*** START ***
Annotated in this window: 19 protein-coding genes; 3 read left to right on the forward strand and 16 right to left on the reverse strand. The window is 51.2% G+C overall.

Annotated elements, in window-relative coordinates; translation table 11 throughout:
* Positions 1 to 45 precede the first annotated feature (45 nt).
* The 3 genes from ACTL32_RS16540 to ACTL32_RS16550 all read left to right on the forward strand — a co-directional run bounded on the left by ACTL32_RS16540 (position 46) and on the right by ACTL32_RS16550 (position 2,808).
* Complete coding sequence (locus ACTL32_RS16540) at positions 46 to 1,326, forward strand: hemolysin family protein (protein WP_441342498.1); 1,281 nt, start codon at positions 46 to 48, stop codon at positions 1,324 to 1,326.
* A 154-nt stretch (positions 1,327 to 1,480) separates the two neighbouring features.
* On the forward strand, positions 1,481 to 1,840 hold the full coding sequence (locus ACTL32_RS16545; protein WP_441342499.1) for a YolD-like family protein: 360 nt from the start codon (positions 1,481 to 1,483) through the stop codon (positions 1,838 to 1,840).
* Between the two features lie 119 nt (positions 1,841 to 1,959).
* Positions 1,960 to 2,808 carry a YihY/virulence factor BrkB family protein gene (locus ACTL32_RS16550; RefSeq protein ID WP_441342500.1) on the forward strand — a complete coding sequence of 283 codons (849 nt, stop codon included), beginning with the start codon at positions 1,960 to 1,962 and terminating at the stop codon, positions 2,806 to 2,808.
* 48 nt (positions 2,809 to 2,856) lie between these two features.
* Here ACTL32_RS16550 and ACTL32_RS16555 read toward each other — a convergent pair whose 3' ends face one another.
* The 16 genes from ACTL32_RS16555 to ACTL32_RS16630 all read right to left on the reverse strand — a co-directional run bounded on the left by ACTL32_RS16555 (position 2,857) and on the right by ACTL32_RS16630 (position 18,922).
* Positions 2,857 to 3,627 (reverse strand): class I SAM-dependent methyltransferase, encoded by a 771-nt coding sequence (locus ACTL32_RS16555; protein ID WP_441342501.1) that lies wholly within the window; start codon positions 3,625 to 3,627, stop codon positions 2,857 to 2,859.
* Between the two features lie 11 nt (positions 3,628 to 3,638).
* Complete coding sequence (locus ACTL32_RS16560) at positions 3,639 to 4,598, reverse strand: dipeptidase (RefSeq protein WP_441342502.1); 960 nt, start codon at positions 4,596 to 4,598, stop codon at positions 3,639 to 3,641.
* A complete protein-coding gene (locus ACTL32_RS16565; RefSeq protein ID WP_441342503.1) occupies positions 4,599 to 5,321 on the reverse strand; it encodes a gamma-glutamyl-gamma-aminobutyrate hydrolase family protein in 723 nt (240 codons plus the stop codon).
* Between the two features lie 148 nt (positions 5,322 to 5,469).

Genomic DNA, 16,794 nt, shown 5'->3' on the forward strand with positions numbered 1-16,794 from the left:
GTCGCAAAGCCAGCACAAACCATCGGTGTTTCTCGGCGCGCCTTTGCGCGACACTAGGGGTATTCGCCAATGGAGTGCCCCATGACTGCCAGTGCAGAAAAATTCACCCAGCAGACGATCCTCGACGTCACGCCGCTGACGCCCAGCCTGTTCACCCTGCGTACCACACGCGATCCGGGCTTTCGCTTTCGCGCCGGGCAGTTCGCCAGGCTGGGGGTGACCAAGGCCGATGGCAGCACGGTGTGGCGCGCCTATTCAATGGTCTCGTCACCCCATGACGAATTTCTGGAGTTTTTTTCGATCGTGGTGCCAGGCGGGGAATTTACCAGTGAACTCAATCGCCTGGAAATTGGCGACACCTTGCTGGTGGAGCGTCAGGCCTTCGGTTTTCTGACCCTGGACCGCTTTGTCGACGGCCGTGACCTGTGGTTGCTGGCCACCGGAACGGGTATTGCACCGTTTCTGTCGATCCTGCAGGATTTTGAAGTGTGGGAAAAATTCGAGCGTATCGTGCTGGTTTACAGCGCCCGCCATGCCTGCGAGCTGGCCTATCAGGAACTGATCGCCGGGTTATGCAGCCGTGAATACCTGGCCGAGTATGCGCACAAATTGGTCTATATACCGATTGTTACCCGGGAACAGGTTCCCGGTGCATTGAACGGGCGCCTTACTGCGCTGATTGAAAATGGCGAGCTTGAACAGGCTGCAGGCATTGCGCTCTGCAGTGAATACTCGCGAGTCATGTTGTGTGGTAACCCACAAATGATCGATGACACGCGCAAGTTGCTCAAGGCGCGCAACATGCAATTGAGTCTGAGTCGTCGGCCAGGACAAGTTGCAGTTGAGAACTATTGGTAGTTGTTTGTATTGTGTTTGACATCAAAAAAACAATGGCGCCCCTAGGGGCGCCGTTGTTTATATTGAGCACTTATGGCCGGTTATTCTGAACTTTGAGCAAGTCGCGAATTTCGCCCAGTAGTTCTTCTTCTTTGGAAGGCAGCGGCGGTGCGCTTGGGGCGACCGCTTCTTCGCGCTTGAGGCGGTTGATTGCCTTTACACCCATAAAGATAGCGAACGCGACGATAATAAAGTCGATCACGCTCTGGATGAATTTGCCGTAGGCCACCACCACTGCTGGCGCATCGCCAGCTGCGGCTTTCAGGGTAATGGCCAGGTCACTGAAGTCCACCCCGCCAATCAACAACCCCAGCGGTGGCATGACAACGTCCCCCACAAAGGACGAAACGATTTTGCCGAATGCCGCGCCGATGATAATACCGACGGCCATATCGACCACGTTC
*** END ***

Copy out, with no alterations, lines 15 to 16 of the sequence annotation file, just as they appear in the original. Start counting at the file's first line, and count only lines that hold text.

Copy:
* Complete coding sequence (locus ACTL32_RS16560) at positions 3,639 to 4,598, reverse strand: dipeptidase (RefSeq protein WP_441342502.1); 960 nt, start codon at positions 4,596 to 4,598, stop codon at positions 3,639 to 3,641.
* A complete protein-coding gene (locus ACTL32_RS16565; RefSeq protein ID WP_441342503.1) occupies positions 4,599 to 5,321 on the reverse strand; it encodes a gamma-glutamyl-gamma-aminobutyrate hydrolase family protein in 723 nt (240 codons plus the stop codon).